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Activity 4 – Commentary
McKeown (1979) identified the major factors in the decline in mortality from infectious diseases as being the general improvements in nutrition and sanitation from the mid-nineteenth century onwards. These improved resistance to, and reduced the spread of, infectious diseases. Although medical science had the capability by the end of that century to identify the causative agent, effective treatments were not available until the mid-twentieth century. Hence, by the time that immunisation and vaccination programmes had been developed for many of these infectious diseases, their impact on reducing mortality was limited given the enormous improvement in the general standard of living.
McKeown concluded by arguing that although the major causes of death today - cancers and heart disease - have no effective cure or treatment (illustrating the limits of the impact of curative medicine in the late twentieth century), they are potentially preventable. If it is accepted that environmental and social influences are the predominant determinants of health, there is a need for a shift of resources from an almost exclusive focus on medical research:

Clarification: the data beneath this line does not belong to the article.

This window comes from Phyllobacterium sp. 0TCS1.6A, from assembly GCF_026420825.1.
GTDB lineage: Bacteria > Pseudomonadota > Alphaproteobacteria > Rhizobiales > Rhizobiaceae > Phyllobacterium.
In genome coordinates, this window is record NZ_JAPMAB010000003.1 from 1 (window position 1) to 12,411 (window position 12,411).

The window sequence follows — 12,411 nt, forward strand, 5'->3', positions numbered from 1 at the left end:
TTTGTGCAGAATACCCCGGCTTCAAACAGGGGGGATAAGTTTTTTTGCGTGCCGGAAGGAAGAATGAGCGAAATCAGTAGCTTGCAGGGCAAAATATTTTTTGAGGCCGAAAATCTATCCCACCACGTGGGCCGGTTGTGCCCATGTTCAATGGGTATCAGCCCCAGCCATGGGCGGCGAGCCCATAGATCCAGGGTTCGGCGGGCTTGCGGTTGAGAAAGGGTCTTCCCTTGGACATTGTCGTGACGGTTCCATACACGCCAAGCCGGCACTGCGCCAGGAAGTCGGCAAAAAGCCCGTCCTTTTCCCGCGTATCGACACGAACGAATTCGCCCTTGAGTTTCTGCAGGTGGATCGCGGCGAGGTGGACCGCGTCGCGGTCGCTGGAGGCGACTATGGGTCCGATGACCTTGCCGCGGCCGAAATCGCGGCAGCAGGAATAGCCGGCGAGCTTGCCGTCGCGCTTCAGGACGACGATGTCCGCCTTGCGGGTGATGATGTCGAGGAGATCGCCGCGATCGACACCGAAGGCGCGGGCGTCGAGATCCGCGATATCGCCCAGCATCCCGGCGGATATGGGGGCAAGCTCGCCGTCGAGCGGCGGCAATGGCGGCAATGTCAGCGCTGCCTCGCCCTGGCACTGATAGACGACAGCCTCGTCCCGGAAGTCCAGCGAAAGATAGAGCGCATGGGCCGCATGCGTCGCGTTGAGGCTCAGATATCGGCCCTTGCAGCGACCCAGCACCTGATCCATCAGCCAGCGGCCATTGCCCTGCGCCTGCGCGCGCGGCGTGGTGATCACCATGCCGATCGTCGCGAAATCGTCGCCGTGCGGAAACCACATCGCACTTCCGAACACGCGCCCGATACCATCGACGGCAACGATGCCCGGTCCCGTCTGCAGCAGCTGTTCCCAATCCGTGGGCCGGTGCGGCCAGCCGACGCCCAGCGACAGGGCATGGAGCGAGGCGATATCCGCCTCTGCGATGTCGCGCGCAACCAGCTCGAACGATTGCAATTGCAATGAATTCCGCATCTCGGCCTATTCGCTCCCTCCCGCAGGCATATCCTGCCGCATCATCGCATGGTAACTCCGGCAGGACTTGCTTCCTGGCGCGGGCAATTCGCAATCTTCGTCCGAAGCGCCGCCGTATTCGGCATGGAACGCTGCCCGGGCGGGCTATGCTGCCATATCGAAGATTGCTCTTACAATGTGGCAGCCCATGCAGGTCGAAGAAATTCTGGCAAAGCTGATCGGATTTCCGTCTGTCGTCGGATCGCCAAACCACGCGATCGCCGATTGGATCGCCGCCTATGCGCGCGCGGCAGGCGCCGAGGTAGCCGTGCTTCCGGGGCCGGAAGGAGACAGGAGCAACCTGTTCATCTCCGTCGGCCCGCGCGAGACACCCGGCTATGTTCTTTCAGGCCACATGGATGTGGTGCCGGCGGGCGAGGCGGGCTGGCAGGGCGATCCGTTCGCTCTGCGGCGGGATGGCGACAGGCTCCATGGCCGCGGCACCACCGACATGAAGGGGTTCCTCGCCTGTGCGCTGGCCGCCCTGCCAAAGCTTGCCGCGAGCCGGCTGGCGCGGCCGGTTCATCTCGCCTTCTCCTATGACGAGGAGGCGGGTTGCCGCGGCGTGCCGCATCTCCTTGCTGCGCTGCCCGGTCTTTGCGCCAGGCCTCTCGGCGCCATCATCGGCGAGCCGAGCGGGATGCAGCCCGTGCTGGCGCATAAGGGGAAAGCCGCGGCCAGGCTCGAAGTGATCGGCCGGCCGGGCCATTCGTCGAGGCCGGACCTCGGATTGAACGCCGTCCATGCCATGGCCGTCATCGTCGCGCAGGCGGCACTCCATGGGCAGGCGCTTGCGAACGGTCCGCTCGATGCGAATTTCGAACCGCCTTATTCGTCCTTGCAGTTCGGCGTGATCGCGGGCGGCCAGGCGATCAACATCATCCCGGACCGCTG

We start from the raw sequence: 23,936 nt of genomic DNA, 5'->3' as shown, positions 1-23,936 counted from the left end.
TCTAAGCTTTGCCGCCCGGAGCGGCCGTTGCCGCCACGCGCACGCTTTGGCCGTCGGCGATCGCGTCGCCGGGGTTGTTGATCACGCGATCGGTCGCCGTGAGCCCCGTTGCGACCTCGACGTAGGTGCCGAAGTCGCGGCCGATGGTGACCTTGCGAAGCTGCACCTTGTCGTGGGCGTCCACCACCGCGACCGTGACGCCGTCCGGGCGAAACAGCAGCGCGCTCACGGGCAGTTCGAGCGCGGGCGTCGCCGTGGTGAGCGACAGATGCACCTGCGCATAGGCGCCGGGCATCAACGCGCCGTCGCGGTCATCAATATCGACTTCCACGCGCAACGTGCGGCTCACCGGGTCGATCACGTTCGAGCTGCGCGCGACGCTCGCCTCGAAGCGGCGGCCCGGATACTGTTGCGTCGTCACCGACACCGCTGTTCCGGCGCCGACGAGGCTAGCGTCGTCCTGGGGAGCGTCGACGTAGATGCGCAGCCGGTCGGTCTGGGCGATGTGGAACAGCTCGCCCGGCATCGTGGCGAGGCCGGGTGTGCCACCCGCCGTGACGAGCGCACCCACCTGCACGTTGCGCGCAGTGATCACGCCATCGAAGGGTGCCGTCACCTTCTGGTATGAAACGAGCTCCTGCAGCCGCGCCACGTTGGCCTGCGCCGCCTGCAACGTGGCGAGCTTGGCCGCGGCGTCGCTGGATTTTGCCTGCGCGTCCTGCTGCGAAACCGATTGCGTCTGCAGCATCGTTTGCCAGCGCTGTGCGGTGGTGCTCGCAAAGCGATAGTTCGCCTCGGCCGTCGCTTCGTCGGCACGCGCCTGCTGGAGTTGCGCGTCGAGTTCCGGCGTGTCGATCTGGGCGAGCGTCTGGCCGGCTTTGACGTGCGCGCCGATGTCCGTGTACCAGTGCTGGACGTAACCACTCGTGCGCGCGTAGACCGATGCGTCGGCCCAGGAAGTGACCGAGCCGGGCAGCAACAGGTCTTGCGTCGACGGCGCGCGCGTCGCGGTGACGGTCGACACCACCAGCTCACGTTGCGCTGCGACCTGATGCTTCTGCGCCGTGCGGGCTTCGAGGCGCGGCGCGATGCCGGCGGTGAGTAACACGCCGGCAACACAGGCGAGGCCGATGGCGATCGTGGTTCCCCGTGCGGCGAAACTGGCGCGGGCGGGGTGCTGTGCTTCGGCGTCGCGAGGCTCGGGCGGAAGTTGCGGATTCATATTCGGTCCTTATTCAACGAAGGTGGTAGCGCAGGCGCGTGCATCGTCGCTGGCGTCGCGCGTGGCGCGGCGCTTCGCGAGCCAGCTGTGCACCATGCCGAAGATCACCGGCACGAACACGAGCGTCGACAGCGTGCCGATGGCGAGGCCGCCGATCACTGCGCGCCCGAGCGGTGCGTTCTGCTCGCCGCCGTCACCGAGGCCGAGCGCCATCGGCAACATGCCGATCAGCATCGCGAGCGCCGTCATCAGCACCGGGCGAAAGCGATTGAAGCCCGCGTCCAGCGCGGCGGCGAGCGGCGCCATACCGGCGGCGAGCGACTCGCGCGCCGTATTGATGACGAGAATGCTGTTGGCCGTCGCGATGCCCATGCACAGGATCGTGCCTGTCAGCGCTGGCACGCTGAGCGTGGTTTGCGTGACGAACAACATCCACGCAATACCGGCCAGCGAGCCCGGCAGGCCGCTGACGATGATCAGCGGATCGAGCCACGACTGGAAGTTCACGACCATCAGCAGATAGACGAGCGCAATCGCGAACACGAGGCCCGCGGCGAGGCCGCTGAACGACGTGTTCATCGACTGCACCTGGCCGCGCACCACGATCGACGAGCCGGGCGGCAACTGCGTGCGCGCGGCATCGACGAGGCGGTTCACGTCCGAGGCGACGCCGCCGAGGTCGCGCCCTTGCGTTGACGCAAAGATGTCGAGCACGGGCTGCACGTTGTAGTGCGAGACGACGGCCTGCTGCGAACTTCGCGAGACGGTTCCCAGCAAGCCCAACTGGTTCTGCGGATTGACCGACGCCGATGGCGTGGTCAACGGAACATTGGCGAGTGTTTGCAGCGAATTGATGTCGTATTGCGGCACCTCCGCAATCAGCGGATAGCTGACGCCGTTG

' In recognition that improvement in health is likely to come in future, as in the past, from modification of the conditions which lead to disease, rather than from intervention in the mechanism of disease after it has occurred.' (McKeown 1979:198)
The Acheson Report into Inequalities in Health reiterates this point in relation to the persistence of social inequalities in health as follows:
`Without a shift of resources to the less well-off, both in and out of work, little will be accomplished in terms of a reduction of health inequalities by addressing particular `downstream' influences' Acheson:1998).
© I Crinson 2007, Lina Martino 2017